BRIEF DESCRIPTION OF THE DRAWINGS

FIG. 1a shows a representation of a lead frame panel;

FIG. 1b shows a lead frame panel populated with IC chips;

FIGS. 1c-1 and 1 c-2 show bottom and cross sectional views of a single lead frame BGA IC package;

FIGS. 1d-1 through 1 d-3 show examples of common IC packages;

FIG. 2a shows an embodiment of a rigid support fixture;

FIG. 2b shows a lead frame panel mounted on an embodiment of a support fixture;

FIGS. 3a and 3 b show a flow diagram of a manufacturing process using a temporary support fixture.

Use of the same reference number in different figures indicates similar or like elements.

DETAILED DESCRIPTION

A lead frame panel 110 suitable for use in accordance with the present invention is illustrated in FIG. 2. The lead roe panel 110 includes a two dimensional array of device areas. Each device area has a plurality of contacts 112 and a die attach pad 114. The panel has a grid of tie bars 115 that extend in perpendicular rows and columns to define the device areas. The tie bars 115 carry the contacts 112 and die attach pads 114. The lead frame panel 110 is typically etched or stamped from a thin sheet of metal. An IC chip 130 is then mounted and wire bonded to each lead frame 120. Wire bonding is typically performed Using fine gold wires 140.

The embodiment shown in FIG. 2a employs a rigid support fixture during the manufacturing process to enable the use of lead frames in chip scale IC packages. An embodiment of a support fixture 200 includes a rigid frame 210 and an adhesive pad 220, as shown in the exploded isometric diagram of FIG. 2a. Because pad 220 is affixed along its border to frame 210, it maintains sufficient tension to provide a stable supporting surface for a lead frame panel 110. By making pad 220 out of a thin, flexible, and electrically non-conductive material, it provides a support structure that will not interfere with the conventional manufacturing processes used in IC package assembly. The size of the interior opening of frame 210 is large enough to allow lead frame panel 110 to be fully supported by pad 220. Multiple IC chips 130 are then installed and wire bonded on lead frame panel 110, as shown in FIG. 2b. Subsequent encapsulation of IC chips 130 in protective casings proceeds as in conventional lead frame processing. If a molded protective casing is to be applied, an encapsulant dam 240 can be constructed around the perimeter of lead frame panel 110. Dam 240 can be made of any substantially rigid substance, including premolded plastic, epoxy, or tape, and serves to prevent flow of encapsulant material beyond the boundaries of lead frame panel 10. Alternatively, containing measures for encapsulant material could be incorporated into the dispensing mechanism. Once encapsulation is complete, support fixture 200 can be removed, either before or after singulation.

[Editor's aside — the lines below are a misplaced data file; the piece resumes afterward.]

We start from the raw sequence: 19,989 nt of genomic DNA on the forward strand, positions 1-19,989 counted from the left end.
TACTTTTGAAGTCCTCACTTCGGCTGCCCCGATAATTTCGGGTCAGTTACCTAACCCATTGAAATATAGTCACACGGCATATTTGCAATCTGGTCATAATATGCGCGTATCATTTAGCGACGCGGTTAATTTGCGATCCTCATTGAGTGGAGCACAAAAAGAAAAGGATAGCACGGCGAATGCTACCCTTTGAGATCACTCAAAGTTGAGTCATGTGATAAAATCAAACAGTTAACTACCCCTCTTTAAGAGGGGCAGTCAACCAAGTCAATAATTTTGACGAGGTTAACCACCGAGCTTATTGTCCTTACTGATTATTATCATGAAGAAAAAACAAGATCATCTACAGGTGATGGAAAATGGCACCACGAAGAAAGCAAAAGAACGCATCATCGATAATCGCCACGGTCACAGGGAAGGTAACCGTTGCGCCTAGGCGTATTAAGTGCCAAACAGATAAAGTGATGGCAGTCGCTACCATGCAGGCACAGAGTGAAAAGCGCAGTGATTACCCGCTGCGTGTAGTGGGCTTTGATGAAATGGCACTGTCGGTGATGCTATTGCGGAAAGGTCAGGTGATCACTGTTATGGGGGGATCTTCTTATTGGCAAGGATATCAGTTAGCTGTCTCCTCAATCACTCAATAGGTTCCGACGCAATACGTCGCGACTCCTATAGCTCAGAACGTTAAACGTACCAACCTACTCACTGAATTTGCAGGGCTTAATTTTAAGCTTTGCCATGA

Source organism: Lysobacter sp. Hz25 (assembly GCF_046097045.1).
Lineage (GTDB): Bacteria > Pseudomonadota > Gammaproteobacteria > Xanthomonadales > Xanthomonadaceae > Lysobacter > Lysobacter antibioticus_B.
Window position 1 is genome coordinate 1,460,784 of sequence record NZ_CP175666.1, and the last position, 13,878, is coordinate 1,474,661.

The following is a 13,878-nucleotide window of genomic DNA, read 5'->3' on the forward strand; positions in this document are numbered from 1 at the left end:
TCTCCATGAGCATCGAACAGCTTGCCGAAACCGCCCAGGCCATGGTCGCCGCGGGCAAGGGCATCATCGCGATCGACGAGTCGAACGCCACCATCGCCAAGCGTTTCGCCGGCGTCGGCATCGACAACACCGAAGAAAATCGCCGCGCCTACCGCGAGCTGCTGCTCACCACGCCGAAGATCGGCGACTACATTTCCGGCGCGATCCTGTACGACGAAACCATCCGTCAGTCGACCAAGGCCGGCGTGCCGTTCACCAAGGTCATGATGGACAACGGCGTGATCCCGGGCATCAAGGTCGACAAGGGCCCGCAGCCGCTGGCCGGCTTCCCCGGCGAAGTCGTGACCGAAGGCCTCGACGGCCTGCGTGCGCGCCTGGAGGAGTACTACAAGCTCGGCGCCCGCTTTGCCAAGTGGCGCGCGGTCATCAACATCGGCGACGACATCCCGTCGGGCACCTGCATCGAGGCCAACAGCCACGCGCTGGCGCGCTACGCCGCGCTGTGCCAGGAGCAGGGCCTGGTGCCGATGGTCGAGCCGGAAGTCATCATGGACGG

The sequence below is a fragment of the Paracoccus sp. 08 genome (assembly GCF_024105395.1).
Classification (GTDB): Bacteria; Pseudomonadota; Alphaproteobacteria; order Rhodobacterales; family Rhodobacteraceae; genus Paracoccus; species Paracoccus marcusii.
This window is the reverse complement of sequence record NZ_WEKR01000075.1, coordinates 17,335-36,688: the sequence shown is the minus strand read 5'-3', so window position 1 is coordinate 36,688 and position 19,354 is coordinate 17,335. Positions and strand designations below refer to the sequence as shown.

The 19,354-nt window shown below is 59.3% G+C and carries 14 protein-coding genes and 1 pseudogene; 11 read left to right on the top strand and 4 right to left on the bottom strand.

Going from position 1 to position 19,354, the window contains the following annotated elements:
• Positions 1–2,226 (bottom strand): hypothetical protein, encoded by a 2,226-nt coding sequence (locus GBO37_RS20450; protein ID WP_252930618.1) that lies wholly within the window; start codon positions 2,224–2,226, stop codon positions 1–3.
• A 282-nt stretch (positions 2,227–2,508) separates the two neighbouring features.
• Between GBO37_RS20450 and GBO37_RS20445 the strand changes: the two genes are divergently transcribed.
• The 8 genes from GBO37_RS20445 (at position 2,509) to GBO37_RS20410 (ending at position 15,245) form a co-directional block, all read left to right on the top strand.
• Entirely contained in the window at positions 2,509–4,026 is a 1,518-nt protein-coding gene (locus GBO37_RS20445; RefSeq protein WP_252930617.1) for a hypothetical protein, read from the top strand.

The embodiment of the present invention shown in FIGS. 2a and 2 b can be constructed from common and readily available materials. Pad 220 can be made from a 3M or Nitto-brand sticky tape used in conventional wafer saw operations. Likewise, a stainless steel ring of the type used in conventional wafer saw operations can be employed for frame 210. However, both pad 220 and frame 210 can be implemented in many different ways as well. For example, frame 210 can be constructed from any rigid material compatible with the IC package assembly process, such as copper, aluminum, or even non-metals such as ceramic or plastic. Also, while depicted as a thin circular element, frame 210 can also take a variety of configurations depending on handling, interface, and user requirements. For instance, frame 210 can include positioning features to ensure consistent alignment for lead frame panel 110 and adhesive pad 220. A circular outline for frame 210 provides compatibility with conventional handling requirements for IC production, but is not a required aspect of the present invention.